Unlike the last time I had my name in for a tour, we have something of a luxury in that we live in a military town. Halifax is the home port of the Royal Canadian Navy’s Atlantic Fleet, so there’s lots of people in uniform here, and a great Military Family Resource Centre, which provides all sorts of services to our families. My wife was out to a briefing on how everything works, everything from why you always answer the phone when call display comes up “Government of Canada” (bad news is never delivered by phone), to what actually does happen in the event of casualties. I remember during my infantry officer course that it was important to include in your plan and your orders what the medevac plan is, how you’ll deal with casualties, because those you lead need to know that there is a plan. So they got the same briefing we did, what the medical resources are there, what happens when the worst happens, and all that.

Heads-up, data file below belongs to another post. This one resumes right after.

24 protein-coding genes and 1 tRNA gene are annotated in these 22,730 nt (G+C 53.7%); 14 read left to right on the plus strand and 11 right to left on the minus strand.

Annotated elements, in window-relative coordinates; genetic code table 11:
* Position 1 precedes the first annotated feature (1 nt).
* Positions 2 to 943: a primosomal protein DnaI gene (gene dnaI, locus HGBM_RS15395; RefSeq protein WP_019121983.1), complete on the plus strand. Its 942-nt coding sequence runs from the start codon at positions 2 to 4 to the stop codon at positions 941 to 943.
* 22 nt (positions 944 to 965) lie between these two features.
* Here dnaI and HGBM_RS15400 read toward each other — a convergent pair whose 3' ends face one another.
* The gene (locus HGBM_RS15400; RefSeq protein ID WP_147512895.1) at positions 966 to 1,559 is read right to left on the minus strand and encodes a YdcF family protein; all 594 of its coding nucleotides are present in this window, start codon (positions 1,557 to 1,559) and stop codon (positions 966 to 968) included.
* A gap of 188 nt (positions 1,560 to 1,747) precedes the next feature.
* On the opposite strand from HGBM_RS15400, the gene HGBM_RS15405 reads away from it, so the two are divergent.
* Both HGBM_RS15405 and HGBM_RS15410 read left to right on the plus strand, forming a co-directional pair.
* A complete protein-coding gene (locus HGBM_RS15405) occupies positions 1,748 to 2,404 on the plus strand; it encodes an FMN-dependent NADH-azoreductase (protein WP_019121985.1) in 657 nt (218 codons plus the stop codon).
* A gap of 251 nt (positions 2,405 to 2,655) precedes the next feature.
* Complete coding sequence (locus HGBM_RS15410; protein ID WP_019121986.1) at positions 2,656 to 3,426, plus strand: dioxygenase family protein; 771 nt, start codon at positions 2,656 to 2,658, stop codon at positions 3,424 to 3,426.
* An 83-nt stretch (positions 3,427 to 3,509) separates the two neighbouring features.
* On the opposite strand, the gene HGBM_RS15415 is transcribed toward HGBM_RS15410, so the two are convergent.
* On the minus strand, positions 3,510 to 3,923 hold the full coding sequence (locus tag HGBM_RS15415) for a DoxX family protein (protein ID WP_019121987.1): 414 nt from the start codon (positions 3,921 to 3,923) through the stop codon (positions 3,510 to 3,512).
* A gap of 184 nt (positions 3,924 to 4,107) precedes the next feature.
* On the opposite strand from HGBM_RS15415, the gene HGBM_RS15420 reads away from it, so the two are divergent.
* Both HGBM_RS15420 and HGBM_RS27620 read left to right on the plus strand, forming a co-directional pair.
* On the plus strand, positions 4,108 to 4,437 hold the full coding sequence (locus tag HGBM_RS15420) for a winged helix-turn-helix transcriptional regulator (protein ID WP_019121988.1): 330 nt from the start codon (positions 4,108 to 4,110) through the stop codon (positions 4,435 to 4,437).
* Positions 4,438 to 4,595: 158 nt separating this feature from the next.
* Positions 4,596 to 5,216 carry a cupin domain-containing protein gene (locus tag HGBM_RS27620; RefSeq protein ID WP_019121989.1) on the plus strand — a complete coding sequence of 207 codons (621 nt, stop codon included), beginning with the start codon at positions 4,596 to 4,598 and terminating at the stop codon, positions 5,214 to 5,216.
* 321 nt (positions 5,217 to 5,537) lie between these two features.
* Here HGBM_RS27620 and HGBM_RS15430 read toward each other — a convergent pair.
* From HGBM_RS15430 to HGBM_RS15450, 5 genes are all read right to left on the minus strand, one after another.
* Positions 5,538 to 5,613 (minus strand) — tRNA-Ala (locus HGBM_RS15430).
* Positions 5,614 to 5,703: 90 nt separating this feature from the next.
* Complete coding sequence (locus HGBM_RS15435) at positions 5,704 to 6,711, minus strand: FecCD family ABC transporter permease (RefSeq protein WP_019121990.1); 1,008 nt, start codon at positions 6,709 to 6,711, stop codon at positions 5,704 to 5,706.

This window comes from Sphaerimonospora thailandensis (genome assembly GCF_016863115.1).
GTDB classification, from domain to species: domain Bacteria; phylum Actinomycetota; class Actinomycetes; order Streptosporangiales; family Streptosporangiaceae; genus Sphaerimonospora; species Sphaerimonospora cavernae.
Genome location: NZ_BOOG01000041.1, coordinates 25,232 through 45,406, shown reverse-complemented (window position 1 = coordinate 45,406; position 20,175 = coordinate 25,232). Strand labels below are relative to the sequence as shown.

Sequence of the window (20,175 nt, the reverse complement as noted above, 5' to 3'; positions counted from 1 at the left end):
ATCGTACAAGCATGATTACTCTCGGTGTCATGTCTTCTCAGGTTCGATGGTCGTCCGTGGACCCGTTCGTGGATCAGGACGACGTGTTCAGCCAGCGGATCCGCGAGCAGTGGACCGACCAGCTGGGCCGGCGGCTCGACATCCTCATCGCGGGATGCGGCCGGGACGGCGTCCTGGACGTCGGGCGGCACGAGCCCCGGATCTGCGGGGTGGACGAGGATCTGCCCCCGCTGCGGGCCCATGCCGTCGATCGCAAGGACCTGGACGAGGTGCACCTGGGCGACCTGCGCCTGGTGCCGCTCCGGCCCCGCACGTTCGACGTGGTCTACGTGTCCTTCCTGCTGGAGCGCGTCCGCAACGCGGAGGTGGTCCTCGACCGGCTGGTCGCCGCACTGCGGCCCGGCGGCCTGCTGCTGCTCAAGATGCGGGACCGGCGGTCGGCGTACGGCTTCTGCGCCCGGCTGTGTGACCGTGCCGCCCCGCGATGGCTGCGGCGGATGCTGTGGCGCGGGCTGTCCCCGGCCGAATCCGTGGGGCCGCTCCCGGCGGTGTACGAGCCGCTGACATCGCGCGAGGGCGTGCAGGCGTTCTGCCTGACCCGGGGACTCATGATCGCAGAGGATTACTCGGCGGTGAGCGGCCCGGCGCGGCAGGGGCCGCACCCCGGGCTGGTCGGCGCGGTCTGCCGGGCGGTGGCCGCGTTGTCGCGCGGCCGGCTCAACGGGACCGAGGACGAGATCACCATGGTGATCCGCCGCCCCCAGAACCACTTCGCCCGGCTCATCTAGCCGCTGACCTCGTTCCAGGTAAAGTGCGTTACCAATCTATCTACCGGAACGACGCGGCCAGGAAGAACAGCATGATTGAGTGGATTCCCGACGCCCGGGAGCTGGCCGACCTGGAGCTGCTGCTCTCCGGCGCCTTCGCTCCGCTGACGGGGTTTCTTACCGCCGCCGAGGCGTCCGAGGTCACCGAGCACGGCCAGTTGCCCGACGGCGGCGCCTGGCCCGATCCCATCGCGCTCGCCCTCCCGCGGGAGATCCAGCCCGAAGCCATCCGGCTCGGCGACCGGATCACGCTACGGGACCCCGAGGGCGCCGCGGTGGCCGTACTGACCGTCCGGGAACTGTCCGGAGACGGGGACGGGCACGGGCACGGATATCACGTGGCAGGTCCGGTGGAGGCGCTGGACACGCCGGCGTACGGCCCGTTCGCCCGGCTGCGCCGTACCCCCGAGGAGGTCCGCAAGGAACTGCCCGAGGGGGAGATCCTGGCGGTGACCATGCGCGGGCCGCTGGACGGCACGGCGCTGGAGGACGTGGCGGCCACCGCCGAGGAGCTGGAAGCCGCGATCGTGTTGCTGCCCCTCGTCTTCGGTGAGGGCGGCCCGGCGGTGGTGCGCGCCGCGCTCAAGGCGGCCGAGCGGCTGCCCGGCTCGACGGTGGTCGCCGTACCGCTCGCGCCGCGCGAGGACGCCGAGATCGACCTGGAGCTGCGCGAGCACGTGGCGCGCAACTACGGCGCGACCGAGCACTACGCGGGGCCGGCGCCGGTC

One of my peers – actually two of them – also took it upon themselves to make sure that my wife has people to call if she needs anything. We refer to the Army as being family, and it really is. We look out for each other, we look out for everyone’s family. It’s not something they have to tell us to do, it just happens. I’m glad to know that is the case. I know that if I’m not around and something does happen she’s got people to call on. That said, the marvels of modern technology mean that I’m going to be able to stay in touch pretty well – I don’t think we’ll be that out of touch. Between Skype, Facebook, satellite phones, my biggest worry is having something to talk about most of the time.